The VA CVE appears to have survived a Congressional effort to strip the CVE of its verification function.
In May, the House of Representatives included a provision in the 2015 NDAA that would have required the CVE to transfer SDVOSB verification to the SBA. But after negotiations with the Senate, the House passed a new version of the 2015 NDAA last week–and the new version omits the verification transfer provision.
Under the original House-passed NDAA, the VA would have been required to enter into a Memorandum of Understanding within 180 days, under which the VA would ultimately transfer control and administration of the SDVOSB verification program to the SBA. The original House-passed NDAA also required the VA to immediately begin using the SBA’s definition of a SDVOSB instead of the VA’s separate definition.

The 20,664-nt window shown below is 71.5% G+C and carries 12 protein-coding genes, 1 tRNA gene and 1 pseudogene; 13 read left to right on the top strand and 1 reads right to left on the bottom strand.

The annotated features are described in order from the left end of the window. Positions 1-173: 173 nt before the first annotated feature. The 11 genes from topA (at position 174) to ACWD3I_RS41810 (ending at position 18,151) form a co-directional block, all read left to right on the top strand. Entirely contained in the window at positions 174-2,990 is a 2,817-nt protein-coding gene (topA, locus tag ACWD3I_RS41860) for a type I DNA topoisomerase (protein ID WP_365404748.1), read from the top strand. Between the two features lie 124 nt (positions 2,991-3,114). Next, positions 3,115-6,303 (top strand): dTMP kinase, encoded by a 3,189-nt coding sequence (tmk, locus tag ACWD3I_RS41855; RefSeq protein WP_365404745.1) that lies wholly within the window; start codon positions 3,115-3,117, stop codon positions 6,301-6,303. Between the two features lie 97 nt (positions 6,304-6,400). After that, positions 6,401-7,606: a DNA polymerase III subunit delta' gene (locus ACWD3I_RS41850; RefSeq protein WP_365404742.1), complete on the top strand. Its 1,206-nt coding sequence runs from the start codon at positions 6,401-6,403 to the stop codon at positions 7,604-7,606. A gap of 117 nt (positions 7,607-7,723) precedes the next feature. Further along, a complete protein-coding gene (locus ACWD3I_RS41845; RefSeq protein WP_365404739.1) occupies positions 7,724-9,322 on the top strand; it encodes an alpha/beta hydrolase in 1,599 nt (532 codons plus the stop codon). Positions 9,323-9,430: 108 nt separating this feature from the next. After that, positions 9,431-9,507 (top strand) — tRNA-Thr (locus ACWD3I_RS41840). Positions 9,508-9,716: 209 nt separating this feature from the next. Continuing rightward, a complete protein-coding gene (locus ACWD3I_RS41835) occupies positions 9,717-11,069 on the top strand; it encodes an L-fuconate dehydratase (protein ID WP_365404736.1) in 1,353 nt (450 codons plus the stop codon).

Neither provision survived negotiations with the Senate.
Last week, the House passed a revised version of the 2015 NDAA on a vote of 300 – 119. The revised NDAA does not require the CVE to transfer verification to the SBA, nor does it require the VA to forego its own SDVOSB definition in favor of the SBA’s. According to Congressional newspaper The Hill, the revised House bill is expected to be approved by the Senate.
Assuming that the revised version of the NDAA passes the Senate and is signed into law, the CVE has dodged a major bullet. Although the CVE remains unpopular with some service-disabled veterans, almost everyone who has regularly dealt with the CVE concedes that the CVE’s performance and processes have improved significantly in recent months. That being the case, the CVE may not face any similar existential threats in the near future–but that remains to be seen.